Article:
Take Five: Ellah Ronen, LA n Sync Program Officer

May 8, 2020

California Community Foundation (CCF) launched the COVID-19 LA County Response Fund to address the immediate and emerging needs of our region’s most vulnerable residents—from mitigation to eventual recovery. This fund will support community needs identified by our partners in health, housing, education and immigration.

Our staff is partnering with community leaders to make grants and provide supports based on what they are learning from the field. In this series we will ask five questions of our program officers to better understand the impact of our work and the ongoing needs of community members.

  1. Reports in the news continue to mention the increase in “food insecurity” as a result of the pandemic. Can you define what we mean when we say “food insecurity” in relation to COVID-19 pandemic?

Food insecurity means a person does not have reliable access to enough nutritious food that is affordable. People who are food insecure also often lack economic resources and live in food deserts which means there is an absence of grocery stores within a convenient traveling distance.

Food insecurity is, unfortunately, a chronic issue for many Angelenos, that has been severely exacerbated as a result of COVID-19 and has even spread to effect those that haven’t previously experienced food insecurity due to the current economic conditions. It will most likely increase over the next several months and potentially longer.

  1. Describe the toll food insecurity can have on a person?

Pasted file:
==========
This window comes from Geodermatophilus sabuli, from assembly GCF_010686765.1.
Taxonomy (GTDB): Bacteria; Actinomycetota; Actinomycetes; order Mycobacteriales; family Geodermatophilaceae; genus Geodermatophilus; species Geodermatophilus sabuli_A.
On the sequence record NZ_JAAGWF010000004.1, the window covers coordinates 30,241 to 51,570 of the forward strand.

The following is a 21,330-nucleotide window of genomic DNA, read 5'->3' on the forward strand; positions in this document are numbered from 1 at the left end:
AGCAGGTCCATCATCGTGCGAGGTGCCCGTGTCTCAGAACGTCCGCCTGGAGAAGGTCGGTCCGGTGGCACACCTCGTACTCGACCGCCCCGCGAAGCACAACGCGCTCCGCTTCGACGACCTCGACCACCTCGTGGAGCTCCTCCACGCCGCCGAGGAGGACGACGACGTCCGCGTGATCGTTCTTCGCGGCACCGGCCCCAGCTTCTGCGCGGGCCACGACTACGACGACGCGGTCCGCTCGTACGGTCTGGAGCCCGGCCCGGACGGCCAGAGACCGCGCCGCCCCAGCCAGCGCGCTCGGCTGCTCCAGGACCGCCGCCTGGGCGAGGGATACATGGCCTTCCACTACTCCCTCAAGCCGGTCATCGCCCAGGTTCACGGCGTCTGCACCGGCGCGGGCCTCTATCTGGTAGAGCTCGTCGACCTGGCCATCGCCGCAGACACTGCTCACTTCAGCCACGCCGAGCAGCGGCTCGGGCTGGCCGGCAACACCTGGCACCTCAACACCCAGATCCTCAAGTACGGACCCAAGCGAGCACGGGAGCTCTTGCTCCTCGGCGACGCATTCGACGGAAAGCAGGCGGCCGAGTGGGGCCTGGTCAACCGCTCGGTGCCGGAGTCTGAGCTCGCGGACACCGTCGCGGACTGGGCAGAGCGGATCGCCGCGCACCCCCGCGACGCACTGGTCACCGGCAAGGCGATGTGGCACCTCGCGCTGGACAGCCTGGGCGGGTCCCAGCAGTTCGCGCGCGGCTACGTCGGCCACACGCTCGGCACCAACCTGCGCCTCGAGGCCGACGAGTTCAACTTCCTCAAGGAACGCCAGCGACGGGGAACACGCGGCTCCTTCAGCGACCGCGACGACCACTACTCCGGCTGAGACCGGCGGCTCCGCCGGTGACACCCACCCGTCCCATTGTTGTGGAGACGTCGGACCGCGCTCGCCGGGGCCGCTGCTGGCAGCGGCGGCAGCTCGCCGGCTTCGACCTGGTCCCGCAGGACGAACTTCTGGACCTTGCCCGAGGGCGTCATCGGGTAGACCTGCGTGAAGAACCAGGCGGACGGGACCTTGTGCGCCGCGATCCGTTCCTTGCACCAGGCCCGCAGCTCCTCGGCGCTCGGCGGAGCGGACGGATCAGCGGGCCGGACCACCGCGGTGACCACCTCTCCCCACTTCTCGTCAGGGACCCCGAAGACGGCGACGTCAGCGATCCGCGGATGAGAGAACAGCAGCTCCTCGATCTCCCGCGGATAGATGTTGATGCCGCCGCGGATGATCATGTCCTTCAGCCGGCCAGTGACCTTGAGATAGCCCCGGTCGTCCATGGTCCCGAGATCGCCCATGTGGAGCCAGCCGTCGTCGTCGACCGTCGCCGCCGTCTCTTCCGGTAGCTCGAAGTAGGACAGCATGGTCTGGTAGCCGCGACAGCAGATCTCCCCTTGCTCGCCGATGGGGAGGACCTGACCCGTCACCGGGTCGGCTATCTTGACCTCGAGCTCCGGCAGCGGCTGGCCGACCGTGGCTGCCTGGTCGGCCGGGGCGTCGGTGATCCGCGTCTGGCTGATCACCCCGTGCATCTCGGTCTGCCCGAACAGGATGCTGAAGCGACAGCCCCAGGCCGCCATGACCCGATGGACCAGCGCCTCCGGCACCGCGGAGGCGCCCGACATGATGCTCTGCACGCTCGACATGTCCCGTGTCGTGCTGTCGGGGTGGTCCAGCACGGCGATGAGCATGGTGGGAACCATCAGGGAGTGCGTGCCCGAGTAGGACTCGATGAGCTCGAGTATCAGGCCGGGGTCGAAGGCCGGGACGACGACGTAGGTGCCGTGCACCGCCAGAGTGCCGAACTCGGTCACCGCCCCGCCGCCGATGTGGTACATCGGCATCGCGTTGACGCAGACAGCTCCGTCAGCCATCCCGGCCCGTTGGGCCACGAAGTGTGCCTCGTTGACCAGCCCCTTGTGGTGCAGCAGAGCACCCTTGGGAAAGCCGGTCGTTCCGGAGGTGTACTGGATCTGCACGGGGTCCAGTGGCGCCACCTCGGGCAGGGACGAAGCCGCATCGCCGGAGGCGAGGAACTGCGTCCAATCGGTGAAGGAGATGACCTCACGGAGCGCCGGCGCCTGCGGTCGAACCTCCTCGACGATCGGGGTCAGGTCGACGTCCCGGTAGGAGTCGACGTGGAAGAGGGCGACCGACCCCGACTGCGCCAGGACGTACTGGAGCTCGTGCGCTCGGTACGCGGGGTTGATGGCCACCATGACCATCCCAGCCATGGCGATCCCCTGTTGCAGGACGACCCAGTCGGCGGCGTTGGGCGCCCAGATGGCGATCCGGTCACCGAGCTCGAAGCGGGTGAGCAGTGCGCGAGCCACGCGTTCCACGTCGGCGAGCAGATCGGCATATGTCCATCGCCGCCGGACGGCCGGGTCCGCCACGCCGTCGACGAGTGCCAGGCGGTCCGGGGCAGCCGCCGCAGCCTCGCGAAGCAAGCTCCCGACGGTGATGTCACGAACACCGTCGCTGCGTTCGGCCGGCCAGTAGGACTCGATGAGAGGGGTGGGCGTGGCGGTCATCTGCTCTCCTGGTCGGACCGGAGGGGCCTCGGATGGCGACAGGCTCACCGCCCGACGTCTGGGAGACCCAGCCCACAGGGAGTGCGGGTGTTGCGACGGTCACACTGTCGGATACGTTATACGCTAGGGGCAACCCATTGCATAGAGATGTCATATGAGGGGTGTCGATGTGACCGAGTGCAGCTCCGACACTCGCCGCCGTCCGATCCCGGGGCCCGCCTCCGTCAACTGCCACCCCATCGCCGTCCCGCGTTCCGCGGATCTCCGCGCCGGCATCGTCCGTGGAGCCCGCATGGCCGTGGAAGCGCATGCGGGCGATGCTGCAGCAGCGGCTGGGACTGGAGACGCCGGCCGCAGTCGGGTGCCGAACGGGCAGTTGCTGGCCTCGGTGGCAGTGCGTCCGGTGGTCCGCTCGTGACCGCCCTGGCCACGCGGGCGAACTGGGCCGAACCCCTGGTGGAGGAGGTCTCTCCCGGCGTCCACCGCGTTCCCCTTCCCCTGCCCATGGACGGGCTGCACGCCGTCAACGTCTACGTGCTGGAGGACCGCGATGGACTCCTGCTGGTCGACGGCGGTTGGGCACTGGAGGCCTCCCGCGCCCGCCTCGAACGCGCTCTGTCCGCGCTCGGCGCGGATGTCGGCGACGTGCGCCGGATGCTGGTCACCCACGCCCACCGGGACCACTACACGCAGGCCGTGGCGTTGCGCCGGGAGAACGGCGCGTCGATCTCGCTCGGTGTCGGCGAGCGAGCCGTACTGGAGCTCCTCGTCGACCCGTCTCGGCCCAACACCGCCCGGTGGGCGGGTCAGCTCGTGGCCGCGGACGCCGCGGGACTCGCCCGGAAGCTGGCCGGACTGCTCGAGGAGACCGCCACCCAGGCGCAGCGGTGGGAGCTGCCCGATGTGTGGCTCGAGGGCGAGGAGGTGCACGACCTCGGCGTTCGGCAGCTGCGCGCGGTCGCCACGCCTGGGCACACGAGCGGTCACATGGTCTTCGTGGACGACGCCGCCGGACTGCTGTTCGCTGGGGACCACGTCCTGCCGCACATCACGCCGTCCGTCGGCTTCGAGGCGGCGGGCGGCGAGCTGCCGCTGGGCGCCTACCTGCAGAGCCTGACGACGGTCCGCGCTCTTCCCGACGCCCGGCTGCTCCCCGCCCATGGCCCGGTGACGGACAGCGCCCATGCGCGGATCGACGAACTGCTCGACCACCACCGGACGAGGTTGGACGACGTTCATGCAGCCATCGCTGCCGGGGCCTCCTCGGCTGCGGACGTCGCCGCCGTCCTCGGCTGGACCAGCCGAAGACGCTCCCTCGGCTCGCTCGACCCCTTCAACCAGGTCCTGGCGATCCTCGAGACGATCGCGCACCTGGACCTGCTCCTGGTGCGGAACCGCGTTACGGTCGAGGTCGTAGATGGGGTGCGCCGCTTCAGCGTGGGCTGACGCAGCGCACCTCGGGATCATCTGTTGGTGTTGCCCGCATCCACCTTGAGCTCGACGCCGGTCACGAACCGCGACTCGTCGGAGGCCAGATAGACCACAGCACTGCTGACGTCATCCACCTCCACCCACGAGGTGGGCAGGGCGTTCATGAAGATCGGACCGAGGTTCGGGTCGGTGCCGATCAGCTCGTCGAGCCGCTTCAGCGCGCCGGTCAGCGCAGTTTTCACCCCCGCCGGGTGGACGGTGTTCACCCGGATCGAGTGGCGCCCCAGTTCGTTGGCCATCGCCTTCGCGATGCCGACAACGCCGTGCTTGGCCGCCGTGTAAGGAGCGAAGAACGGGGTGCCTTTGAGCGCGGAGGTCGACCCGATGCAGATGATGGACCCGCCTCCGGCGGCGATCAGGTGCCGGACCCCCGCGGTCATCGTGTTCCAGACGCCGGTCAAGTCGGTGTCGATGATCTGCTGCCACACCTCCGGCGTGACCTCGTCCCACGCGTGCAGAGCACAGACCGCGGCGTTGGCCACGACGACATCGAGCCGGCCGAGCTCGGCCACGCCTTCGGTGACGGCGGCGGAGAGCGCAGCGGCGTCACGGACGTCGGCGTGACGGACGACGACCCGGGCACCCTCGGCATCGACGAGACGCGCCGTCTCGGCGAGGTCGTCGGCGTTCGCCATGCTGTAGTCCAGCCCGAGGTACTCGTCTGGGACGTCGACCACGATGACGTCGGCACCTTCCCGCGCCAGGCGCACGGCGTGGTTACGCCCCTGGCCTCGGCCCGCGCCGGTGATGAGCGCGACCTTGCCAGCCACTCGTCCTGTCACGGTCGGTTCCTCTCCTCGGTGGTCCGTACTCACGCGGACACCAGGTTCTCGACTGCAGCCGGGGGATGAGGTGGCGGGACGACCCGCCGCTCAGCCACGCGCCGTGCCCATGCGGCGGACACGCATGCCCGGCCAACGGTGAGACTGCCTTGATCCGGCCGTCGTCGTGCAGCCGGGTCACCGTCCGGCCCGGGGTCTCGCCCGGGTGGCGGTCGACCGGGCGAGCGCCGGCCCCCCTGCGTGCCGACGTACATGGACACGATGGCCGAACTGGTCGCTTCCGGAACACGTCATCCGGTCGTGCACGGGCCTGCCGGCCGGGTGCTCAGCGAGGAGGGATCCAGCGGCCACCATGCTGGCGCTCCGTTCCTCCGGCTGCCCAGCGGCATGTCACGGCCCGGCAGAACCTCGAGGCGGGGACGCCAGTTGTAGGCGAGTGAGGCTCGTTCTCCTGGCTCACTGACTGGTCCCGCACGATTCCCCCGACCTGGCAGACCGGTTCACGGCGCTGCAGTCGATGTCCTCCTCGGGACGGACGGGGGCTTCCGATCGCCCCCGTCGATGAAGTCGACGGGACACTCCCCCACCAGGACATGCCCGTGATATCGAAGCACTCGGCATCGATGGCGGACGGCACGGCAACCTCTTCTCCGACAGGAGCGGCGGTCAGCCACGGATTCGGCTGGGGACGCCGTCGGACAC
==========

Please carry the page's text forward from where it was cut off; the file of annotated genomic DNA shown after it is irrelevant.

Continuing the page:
Healthy bodies and minds require nutritious meals at every age. But when people don’t have enough food or must choose inexpensive foods with low-nutritional value, it can seriously impact their health.

Food insecurity can lead to Type 2 diabetes, high blood pressure, heart disease and obesity or can exasperate the negative effects of chronic conditions for those who already have them.

Family members in food-insecure households are also more likely to struggle with psychological and behavioral health issues. And kids struggling to get enough to eat are more likely to have problems in school and other social situations.

  1. What was food insecurity like in Los Angeles prior to COVID-19?

Before the pandemic, an estimated 29% of LA County households experienced food insecurity, with Latinos making up approximately two-thirds of the food insecure population. Deep food insecurity, characterized by reductions in total food intake, affected an estimated 11% of LA County households prior to the pandemic.

  1. How has the problem become worse?

Over the next few months, the number of people needing food assistance could increase by 2 million residents. The LA Regional Food Bank has seen an exponential increase in the number of people attending its food distributions. Its ability to maintain its food supply has not kept-up with demand, leading to a potential shortage of shelf stable, perishable and frozen food items, that people are depending on. In addition, food delivery services such as Meals on Wheels and Project Angel Food, which deliver to the elderly, disabled, and otherwise homebound, have seen a sharp increase in demand since March 2020.

  1. What is CCF doing to respond? And how can donors further address the needs.

The first thing to understand is that this problem is solvable. With enough resources to fill our food banks, increase meal delivery and institute policy that is inclusive, we can get food onto the tables of people in need. We are trying to keep the food banks stocked by giving them the dollars they need to buy high-volume goods at reduced prices while increasing the support of direct-to-door meal delivery for the home bound. We’re also working with the LA County Office of Education on ensuring school meals continue throughout the summer months, and we sit on the LA County Food Security task force to ensure our efforts promote systematic changes that will have a lasting and scalable impact across the County.

Donors can give to our COVID-19 LA County response fund to further our efforts. They can also give directly to the following organizations:

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